Automatic viral hepatitis testing of blood samples from
patients with abnormal liver function has the potential to identify “hard to
reach” people with hepatitis B or C who have no known risk factors, an analysis
of testing outcomes in the Tayside region of Scotland shows.
The procedure is an example of 'reflex' testing, in which blood samples automatically undergo other tests if they test positive for a condition or show results above a certain threshold.
The findings were presented to the International Liver Congress
last week by Dr Callum Livingstone, a recent graduate of the University of Dundee School of Medicine.
Up to half of people with chronic hepatitis C in Scotland are
estimated to be undiagnosed and remain at risk of liver disease progression
Injecting drug use is the main risk factor for hepatitis C
infection in Scotland and hepatitis C is highly concentrated in its most deprived
neighbourhoods. People who inject drugs are likely to be offered hepatitis C testing
during contact with drugs services or general practitioners, but people who are
not known to have a history of injecting drug use are unlikely to be offered a test.
Although Tayside region, on Scotland’s east coast, has achieved
the World Health Organization target for elimination of hepatitis C (diagnosing
90% of cases and treating 80% of diagnosed cases), people without known risk factors
for hepatitis C may be missed.
In Tayside, any patient ALT result above 30 results in reflex
testing of the sample for hepatitis B and C by the regional laboratory. The
Intelligent Liver Function Test (iLFT) algorithm then uses laboratory test data
and patient BMI and other medical history data to propose a diagnosis to the
clinician who referred the patient for blood tests.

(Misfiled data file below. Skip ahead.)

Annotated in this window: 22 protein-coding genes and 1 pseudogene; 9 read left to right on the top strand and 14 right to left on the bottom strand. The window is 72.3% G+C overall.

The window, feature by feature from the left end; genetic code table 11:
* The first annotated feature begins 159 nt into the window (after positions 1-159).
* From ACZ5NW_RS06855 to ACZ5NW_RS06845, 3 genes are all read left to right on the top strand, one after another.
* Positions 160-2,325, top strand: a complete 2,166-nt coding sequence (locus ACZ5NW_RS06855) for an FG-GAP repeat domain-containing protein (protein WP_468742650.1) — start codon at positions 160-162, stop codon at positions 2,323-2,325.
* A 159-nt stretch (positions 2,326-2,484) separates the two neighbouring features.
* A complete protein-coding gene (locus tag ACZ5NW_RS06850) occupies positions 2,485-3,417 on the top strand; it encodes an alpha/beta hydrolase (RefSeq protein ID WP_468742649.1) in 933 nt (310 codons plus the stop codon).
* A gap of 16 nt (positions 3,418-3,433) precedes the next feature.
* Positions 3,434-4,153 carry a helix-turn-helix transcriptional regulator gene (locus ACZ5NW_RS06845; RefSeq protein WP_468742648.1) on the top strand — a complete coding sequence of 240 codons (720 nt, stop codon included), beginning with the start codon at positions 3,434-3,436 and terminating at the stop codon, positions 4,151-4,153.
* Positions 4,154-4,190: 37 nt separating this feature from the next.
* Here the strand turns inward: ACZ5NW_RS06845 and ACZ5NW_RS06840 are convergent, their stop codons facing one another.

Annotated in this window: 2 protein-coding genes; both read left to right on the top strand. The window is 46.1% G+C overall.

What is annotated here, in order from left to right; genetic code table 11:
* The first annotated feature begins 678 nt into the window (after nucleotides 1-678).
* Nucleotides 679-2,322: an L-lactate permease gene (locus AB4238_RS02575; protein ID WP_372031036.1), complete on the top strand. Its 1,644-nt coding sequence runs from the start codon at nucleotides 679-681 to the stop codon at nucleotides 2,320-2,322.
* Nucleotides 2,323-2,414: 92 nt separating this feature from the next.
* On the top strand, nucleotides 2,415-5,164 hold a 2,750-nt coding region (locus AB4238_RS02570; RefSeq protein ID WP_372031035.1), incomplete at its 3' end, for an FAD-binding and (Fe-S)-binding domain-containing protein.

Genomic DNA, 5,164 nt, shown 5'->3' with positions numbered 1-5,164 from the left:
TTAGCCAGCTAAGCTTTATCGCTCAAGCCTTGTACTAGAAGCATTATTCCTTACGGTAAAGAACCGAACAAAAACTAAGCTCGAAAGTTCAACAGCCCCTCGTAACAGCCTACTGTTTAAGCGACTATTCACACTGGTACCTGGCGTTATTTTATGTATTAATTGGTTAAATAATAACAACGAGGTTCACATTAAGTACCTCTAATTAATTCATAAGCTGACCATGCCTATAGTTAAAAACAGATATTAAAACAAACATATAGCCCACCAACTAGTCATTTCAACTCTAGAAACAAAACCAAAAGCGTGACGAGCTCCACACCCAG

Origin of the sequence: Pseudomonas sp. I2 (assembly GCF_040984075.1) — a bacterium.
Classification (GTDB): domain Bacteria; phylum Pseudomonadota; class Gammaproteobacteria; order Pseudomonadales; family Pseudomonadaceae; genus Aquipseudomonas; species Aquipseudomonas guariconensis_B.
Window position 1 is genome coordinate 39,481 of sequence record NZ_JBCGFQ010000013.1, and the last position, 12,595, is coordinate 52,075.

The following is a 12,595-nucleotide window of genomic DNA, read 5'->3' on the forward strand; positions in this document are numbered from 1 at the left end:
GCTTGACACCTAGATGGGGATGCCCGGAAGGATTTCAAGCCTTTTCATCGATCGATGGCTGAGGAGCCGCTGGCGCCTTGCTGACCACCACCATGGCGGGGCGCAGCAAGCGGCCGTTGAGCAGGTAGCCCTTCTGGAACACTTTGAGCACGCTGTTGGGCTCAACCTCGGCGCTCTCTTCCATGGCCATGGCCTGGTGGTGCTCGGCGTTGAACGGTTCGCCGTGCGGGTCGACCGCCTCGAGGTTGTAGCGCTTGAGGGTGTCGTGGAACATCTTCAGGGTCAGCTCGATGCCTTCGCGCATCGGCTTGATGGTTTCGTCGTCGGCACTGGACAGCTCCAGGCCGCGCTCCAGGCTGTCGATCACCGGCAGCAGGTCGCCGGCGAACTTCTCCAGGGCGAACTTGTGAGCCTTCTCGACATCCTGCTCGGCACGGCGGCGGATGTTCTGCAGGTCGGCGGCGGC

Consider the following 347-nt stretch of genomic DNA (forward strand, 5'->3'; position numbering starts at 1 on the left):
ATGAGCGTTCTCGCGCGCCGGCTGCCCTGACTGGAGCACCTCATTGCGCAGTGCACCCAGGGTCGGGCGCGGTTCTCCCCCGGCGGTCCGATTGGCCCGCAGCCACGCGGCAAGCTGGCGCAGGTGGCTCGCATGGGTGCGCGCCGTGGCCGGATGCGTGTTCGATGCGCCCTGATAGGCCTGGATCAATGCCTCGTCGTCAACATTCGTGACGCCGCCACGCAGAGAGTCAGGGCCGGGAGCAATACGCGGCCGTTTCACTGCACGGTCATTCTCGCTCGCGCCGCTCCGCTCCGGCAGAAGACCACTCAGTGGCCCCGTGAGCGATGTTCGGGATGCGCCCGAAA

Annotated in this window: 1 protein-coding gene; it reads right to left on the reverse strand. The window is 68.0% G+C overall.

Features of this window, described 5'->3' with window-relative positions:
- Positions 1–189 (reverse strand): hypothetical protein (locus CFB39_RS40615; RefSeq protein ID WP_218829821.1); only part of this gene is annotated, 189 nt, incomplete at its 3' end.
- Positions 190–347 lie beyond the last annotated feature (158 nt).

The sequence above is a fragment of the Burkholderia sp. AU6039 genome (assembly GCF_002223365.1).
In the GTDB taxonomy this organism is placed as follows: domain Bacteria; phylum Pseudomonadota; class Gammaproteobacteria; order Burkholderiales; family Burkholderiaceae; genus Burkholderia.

Tayside GPs like the system, Dr Livingstone told a question-and-answer
session after his presentation, because it reduces workload and delivers test
data and a diagnosis. Another evaluation of the system, not presented at the
International Liver Congress, found that the diagnosis proposed by iLFT matched
the diagnosis anticipated by the GP in 63% of cases.
Intelligent liver function testing combines elements
of two good practices for hepatitis C elimination – electronic medical record reminders
to test for hepatitis C and reflex testing – to improve detection of viral
hepatitis and other liver diseases.
To evaluate whether intelligent liver function testing
(iLFT) successfully detected patients with hepatitis C, Callum Livingstone carried
out a retrospective study of patients in Tayside who triggered an iLFT order
between August 2018 and August 2020.
During the study period, 6791 patients were referred for
iLFT, of which 49 tested positive for hepatitis C antibodies. Twenty-nine had
detectable HCV RNA levels and were invited for treatment. Twenty-eight patients
began treatment, 26 completed treatment and 24 achieved a sustained virological
response (four were lost to follow-up before confirmation of cure). Three of
the patients cured of hepatitis C remained in care for follow-up of advanced
liver disease, underlining the importance of detecting hepatitis C for
prevention of liver disease progression.
The cases detected were untypical of Scottish hepatitis cases.
Whereas the majority of people diagnosed with hepatitis C in Scotland are aged
30-39 years, the average age of people diagnosed through the iLFT screening
system was 53 years. And although the majority of people diagnosed with
hepatitis C in Scotland have a history of injecting drug use, 75% of those
diagnosed as a result of iLFT said they had never injected drugs.
Finally, whereas half of people diagnosed with hepatitis C
live in the most deprived neighbourhoods in Scotland, less than 15% of those
diagnosed through iLFT lived in the most deprived neighbourhoods.
“iLFT identifies patients who do not have overt risk factors:
those who do not inject drugs, are of an older age and live in more affluent
areas,” said Dr Livingstone.